California emissions laws spur big jump in diesel particulate filter sales

| August 07, 2014

Related

CARB’s ‘loan denial provision’ less appealing by the minute

Details on proposed changes to amendments to CARB's Truck and Bus Rule adopted earlier in the year -- owner-operators have through Thursday, July 17, to ...

California’s stringent emissions regulations have been quite a boon for diesel particulate filter sales in the state, according to data published this week, especially in the 12-month period of June 2013-June 2014, presumably as truck owners in the state began retrofitting their rigs to come into emissions compliance.

Related

Retrofit-DPF sales to satisfy California regulations lag

The total number of verified DPFs sold by companies for diesels operating in California in the first half of 2013 was 3,508 and includes both ...

Figures from the Manufacturers of Emission Controls Association show that DPF sales jumped 65 percent year over year in the state in the six-month period between Jan. 1 and June 30 of this year, with 5,780 filters reported being sold by MECA members. In the same time period in 2013, 3,508 filters were sold by MECA members, the group says.

The last six months of 2013, however, were on par with the first six months of 2014, as MECA members sold 5,457 DPF units, MECA says.

In all of 2012, MECA members sold 6,261 filters for trucks and buses.

Related

CARB fines for trucking companies total $2.2 million last year

California’s Air Resources Board Diesel penalized truck and bus fleets a total of $2,177,813 last year for non-compliance with state diesel risk reduction programs.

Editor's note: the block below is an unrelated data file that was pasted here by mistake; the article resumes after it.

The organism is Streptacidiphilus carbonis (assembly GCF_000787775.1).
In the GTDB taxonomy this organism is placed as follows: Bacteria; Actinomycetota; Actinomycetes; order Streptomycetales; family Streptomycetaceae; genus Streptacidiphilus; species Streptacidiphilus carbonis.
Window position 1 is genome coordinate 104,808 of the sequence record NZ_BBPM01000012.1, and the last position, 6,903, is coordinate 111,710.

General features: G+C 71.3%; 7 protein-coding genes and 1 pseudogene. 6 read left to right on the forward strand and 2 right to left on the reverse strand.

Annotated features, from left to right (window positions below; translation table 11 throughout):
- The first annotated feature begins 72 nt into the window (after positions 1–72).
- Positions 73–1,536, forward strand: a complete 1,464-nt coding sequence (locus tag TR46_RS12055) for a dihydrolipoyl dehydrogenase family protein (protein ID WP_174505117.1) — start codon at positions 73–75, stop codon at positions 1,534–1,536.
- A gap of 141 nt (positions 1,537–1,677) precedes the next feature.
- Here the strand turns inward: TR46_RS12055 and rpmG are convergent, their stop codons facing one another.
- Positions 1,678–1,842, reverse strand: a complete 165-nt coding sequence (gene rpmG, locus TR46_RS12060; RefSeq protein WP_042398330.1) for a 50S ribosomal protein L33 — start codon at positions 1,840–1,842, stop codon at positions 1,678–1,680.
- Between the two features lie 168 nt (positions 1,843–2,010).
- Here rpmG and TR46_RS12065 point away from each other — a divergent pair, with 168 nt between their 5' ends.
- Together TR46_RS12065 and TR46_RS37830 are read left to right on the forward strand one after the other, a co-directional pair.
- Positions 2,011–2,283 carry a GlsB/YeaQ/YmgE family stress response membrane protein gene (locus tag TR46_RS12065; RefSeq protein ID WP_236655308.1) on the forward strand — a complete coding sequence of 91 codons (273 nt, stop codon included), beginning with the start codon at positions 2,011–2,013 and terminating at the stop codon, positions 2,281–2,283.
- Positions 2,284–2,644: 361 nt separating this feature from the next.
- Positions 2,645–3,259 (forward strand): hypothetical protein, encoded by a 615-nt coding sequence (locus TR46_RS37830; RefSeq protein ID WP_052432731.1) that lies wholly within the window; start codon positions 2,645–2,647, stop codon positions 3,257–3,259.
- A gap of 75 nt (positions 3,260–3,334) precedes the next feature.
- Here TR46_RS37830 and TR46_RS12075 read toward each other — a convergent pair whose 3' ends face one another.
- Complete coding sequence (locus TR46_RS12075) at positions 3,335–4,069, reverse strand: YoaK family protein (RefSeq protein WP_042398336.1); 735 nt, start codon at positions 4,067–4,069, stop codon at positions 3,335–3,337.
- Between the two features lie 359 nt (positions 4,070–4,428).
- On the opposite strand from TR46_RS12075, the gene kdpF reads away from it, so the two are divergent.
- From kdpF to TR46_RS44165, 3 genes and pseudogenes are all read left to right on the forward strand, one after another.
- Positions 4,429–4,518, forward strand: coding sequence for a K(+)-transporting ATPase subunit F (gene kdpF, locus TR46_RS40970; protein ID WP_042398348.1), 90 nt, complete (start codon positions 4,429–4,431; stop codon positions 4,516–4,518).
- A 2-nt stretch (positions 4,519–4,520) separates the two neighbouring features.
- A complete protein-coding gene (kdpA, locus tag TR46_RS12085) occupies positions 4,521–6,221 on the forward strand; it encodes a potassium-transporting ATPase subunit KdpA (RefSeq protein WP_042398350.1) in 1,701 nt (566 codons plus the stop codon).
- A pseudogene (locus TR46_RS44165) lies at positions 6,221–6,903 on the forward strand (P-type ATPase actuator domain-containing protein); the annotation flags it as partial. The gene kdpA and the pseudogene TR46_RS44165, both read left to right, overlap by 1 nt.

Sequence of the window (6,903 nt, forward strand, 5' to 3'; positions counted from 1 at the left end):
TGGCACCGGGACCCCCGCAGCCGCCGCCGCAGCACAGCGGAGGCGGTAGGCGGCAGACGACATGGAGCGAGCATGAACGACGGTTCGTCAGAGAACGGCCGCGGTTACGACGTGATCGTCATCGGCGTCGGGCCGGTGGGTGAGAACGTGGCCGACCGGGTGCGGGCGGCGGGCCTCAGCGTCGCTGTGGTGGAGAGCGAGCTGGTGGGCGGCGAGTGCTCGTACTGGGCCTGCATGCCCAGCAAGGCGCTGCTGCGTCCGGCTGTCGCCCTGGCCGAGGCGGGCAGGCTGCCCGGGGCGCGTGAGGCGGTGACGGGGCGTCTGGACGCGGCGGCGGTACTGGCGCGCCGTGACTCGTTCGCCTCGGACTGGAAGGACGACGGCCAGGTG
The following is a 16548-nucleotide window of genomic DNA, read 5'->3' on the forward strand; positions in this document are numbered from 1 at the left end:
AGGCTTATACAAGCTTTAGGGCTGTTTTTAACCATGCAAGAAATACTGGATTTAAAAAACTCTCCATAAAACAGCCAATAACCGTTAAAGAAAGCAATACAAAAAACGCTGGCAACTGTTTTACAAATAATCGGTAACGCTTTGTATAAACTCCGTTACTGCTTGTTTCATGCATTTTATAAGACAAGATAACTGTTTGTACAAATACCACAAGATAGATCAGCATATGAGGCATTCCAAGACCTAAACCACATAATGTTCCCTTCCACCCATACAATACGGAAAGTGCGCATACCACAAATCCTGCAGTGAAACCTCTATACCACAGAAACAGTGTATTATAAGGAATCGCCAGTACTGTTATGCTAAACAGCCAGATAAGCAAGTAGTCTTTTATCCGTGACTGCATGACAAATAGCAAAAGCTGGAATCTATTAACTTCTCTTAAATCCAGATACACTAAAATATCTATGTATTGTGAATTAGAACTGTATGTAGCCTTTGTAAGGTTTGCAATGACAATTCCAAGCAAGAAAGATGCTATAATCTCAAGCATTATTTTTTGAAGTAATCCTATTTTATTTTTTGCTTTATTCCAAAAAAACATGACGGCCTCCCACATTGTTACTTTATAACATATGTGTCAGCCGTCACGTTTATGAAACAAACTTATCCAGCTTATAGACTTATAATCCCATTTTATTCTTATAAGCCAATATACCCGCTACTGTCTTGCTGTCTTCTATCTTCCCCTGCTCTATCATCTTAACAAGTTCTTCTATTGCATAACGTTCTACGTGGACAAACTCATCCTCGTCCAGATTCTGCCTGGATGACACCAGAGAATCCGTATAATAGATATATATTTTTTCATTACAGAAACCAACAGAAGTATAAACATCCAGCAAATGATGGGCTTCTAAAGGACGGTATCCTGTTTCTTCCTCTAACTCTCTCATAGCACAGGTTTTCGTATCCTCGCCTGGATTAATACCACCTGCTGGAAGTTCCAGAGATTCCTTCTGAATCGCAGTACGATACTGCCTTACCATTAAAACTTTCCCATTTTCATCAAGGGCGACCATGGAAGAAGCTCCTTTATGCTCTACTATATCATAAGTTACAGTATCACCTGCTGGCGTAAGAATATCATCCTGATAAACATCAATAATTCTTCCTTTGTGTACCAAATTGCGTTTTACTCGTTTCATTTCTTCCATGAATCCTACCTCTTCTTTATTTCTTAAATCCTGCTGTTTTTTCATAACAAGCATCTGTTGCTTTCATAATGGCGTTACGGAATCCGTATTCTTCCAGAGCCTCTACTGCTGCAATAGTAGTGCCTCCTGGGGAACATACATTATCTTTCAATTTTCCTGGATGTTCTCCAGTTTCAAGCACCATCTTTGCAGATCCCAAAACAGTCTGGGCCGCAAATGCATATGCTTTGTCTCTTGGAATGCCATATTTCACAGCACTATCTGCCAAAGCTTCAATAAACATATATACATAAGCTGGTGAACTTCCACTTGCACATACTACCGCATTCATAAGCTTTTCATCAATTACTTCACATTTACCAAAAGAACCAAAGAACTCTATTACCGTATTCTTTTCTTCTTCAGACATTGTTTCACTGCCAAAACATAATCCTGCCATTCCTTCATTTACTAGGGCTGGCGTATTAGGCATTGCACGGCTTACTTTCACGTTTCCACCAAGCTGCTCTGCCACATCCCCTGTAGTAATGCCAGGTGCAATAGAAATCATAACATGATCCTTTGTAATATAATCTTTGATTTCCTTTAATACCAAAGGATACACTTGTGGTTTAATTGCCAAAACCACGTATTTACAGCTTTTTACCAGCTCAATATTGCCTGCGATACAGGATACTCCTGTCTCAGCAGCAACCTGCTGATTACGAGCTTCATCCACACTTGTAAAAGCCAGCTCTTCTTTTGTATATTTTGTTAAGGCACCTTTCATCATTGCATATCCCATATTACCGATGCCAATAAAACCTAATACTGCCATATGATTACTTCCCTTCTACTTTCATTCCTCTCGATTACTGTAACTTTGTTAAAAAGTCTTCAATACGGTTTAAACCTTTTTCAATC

The increased activity of late is in response to the California Air Resources Board’s requirement that virtually all trucks in the state with 1996-2006 model year engines be retrofitted with a DPF or upgraded to 2007 and later emissions technologies. The deadline for installation was Jan. 1, 2014, but the state had some alternative compliance options and dates in place for some truck owners, which could have delayed compliance to June 30.

CARB expects another 36,000 trucks still need to take action to become compliant with its emissions restrictions, MECA says, though the group did not say how many trucks it or CARB expect to take steps to come into compliance.

Notice: Overdrive is transitioning to a new comment platform due to technical problems with the former commenting system. The new commenting system is now live. We are currently in the process of moving all of the comments from the old system into the new system. We appreciate your patience in the meantime.
0 comments